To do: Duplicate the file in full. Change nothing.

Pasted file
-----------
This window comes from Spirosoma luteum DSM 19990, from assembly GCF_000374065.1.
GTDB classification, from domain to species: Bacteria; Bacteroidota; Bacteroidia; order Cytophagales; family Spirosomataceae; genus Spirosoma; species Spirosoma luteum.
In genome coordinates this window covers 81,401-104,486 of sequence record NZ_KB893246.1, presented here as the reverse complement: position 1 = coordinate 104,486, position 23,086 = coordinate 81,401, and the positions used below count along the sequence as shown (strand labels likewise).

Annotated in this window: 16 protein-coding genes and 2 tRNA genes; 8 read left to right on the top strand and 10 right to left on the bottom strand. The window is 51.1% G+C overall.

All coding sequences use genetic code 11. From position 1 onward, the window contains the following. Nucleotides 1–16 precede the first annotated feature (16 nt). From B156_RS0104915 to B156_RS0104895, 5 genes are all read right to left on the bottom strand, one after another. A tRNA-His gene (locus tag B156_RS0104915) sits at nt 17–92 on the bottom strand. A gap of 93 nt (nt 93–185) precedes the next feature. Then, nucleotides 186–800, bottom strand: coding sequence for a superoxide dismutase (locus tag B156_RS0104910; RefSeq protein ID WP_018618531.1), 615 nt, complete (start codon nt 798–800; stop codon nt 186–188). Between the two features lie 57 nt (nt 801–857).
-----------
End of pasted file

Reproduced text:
This window comes from Spirosoma luteum DSM 19990, from assembly GCF_000374065.1.
GTDB classification, from domain to species: Bacteria; Bacteroidota; Bacteroidia; order Cytophagales; family Spirosomataceae; genus Spirosoma; species Spirosoma luteum.
In genome coordinates this window covers 81,401-104,486 of sequence record NZ_KB893246.1, presented here as the reverse complement: position 1 = coordinate 104,486, position 23,086 = coordinate 81,401, and the positions used below count along the sequence as shown (strand labels likewise).

Annotated in this window: 16 protein-coding genes and 2 tRNA genes; 8 read left to right on the top strand and 10 right to left on the bottom strand. The window is 51.1% G+C overall.

All coding sequences use genetic code 11. From position 1 onward, the window contains the following. Nucleotides 1–16 precede the first annotated feature (16 nt). From B156_RS0104915 to B156_RS0104895, 5 genes are all read right to left on the bottom strand, one after another. A tRNA-His gene (locus tag B156_RS0104915) sits at nt 17–92 on the bottom strand. A gap of 93 nt (nt 93–185) precedes the next feature. Then, nucleotides 186–800, bottom strand: coding sequence for a superoxide dismutase (locus tag B156_RS0104910; RefSeq protein ID WP_018618531.1), 615 nt, complete (start codon nt 798–800; stop codon nt 186–188). Between the two features lie 57 nt (nt 801–857).